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South African PsychologyEdit
According to Robert B. Lawson, Jean E. Graham, and Kristin M. Baker, psychology has been strongly influenced by the nation’s political turmoil, particularly over the past sixty years (Lawson, Graham, & Baker, 2007, p. 437). Colonial, apartheid, capitalist, and patriarchal forces all influenced South African psychology, resulting in the formation of a psychology faced with adversity; the apartheid period intentionally neglected and isolated the field of psychology so that when South Africa first held democratic elections in the mid-1990s, the problems facing psychology as a science and profession were merely beginning to surface (2007, p. 438).
South African psychology during the apartheid period was dominated by political influences, such as selective economic sanctions, segregation, and people being exiled from their native land; the influences of the apartheid period resulted in a grossly underdeveloped psychological field at the time of the fall of the apartheid (Lawson, Graham, & Baker, 2007, p.438). With approximately 5,000 psychologists for a population of over forty-three million people, practicing clinical psychologists greatly outnumber research psychologists, leaving few South African psychologists capable of crafting broad-scale psychological interventions (2007, p. 438). Today, vast efforts are being made to extend South African psychology beyond its borders, which is mostly due to the apartheid no longer isolating the field form international scholarship (2007, p.438).
The first steps for South African psychology in the aftermath of apartheid were to take a more collectivist orientation, indigenous focus, rigorous scholarship, and international exchange (Lawson, Graham, & Baker, 2007, p. 438). South African psychologists face the dilemma of keeping international influence and indigenous psychology in balance with South African perspectives; South Africa is in desperate need of psychologists that are willing and able to assist in overcoming the aftermath of apartheid, especially with issues such as violence, poverty, racism, and HIV/AIDS (2007, p. 439).
While the resources available to South African psychologists are limited due to past apartheid constraints, measures are being taken to expand the number of psychologists trained to be basic researchers and field clinical psychologists (Lawson, Graham, & Baker, 2007, p. 439). Psychologists in South Africa race to respond to the social pressures and constraints placed on the field in the apartheid aftermath and there are now multiple efforts underway to develop South African psychology as both a profession and a science (2007, p. 439). In South Africa, they had some tough times. They had to bring in their own as president and he has been working hard to get his country back on its feet after the apartheid. There were lots of racial issues that needed to be resolved and also the improving the people’s trains of thought. Psychology is one of their answers and they are working to get it going even it has taken a while (pg 438).
South Africa, the Apartheid System, and its effects on PsychologyEdit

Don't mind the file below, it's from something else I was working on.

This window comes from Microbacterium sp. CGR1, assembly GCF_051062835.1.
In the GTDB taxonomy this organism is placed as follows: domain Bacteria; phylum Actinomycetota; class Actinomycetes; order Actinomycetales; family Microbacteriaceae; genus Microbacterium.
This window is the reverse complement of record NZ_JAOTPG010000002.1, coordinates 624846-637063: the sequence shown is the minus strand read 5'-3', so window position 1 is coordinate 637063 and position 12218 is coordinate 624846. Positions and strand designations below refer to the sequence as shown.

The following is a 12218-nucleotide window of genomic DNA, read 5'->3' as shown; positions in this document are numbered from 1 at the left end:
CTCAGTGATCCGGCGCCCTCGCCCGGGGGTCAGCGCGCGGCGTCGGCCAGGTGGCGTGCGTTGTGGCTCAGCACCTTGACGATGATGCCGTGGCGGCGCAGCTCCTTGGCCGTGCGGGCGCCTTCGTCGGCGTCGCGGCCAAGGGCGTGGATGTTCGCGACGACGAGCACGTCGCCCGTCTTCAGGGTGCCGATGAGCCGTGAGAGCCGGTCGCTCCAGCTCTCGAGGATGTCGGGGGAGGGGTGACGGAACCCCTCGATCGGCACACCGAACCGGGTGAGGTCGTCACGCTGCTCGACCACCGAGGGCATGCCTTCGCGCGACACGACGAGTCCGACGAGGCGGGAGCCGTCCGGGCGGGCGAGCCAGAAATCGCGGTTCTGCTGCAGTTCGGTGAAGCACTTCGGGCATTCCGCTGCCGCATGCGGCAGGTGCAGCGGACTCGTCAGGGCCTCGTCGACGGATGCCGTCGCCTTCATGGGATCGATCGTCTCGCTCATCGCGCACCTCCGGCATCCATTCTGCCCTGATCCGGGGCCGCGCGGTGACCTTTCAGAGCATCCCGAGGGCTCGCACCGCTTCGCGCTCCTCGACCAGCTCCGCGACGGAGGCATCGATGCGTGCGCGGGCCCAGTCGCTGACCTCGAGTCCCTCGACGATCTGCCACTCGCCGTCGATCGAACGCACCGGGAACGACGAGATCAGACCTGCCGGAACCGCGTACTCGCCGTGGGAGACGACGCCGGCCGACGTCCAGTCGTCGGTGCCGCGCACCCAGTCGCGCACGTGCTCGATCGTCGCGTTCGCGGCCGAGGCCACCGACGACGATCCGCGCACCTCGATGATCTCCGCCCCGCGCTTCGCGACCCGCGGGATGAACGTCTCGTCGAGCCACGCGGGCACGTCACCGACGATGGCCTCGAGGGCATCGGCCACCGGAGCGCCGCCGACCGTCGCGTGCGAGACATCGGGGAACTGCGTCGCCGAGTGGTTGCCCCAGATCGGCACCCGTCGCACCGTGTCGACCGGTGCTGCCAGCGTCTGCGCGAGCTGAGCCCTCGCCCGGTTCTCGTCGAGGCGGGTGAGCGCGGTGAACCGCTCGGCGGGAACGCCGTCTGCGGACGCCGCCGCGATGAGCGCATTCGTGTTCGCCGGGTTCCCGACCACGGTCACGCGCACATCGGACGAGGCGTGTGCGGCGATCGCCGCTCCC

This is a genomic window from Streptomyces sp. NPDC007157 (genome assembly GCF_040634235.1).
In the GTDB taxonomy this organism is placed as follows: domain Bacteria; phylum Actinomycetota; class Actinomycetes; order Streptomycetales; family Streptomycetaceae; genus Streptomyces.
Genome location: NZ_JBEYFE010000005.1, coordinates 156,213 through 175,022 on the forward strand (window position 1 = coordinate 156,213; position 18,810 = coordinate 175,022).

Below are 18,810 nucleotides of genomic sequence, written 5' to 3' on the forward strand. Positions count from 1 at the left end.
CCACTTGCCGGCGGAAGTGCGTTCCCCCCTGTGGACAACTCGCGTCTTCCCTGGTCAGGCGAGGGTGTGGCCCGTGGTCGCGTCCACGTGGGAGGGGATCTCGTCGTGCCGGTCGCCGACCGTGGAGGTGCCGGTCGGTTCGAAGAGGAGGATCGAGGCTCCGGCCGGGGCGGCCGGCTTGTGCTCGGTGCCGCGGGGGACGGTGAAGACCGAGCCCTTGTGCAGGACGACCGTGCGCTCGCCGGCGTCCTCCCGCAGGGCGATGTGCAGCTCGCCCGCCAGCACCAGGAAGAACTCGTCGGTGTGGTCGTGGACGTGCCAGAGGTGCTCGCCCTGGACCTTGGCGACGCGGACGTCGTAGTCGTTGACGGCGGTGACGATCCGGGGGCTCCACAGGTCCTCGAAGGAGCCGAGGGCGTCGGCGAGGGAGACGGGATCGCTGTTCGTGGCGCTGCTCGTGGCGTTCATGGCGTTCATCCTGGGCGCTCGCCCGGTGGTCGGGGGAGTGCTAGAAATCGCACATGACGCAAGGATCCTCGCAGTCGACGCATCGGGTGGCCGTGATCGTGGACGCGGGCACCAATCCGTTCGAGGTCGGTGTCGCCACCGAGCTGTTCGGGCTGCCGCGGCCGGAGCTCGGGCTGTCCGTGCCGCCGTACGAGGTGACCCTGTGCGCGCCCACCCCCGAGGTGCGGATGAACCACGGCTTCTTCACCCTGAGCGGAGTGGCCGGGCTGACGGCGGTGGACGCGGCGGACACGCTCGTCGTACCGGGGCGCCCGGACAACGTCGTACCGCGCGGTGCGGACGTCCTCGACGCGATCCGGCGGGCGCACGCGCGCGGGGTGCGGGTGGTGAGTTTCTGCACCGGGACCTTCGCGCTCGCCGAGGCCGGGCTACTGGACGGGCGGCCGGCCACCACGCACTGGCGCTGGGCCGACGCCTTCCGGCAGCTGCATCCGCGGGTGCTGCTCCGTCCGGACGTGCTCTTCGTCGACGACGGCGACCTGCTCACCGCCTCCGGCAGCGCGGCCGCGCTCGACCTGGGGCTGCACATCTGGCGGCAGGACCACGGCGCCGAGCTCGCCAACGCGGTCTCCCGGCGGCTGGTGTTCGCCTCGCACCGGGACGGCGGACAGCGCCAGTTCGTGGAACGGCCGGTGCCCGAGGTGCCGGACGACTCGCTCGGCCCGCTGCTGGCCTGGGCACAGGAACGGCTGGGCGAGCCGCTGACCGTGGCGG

With the apartheid system that was established in South Africa major turmoil was caused amongst native and non-native South Africans. The apartheid system was based on laws of segregation, which grew in severity as time passed. Some of the first segregation laws that were established did not allow for whites and "non-whites" to interact with each other. Even if these interactions wanted, whites and blacks were not allowed to marry or engage socially. In addition to this, "white jobs" and "black jobs" were established which also created segregation in the workplace (Lawson, Graham, & Baker, 2007, p. 438). As apartheid progressed into its final stages, black South African citizens were no longer able to live in South Africa; they were sent back to African homelands causing them to lose their citizenship and be exiled (Lawson, Graham, & Baker, 2007, p. 438). Around 1990 the anti-apartheid era began, which helped to reintegrate blacks into the South African society. After receiving pressure from the United States and Great Britain, the apartheid system that once ruled South Africa started to become undone. The constitution in South Africa was rewritten in 1994, which helped usher in Nelson Mandela as the country’s political leader. With the country in his control, he completely outlawed any remainders of the apartheid system (Lawson, Graham, & Baker, 2007, p. 438).
While the apartheid system was still in place, South African psychology became extremely underdeveloped due to political power controlling everything in this society. Even today psychology is greatly underdeveloped in this country. There is little to no diversity amongst psychologists in South Africa. Not only are a majority of the practicing psychologists white, but most of them practice clinical psychology, rather than focusing on research (Lawson, Graham, & Baker, 2007, p. 438). This does not allow much of a chance for many psychological breakthroughs or findings to come out of South Africa. With the apartheid system abolished and a new democratic system in place, the education of psychology is being revamped improving the field greatly. More efforts are being made to encourage South Africans, especially blacks, to join the research field of psychology. Advocates are hoping their efforts will help to improve both basic and applied psychological research, and allow psychology in South Africa to branch out beyond itself (Lawson, Graham, & Baker, 2007, p. 438).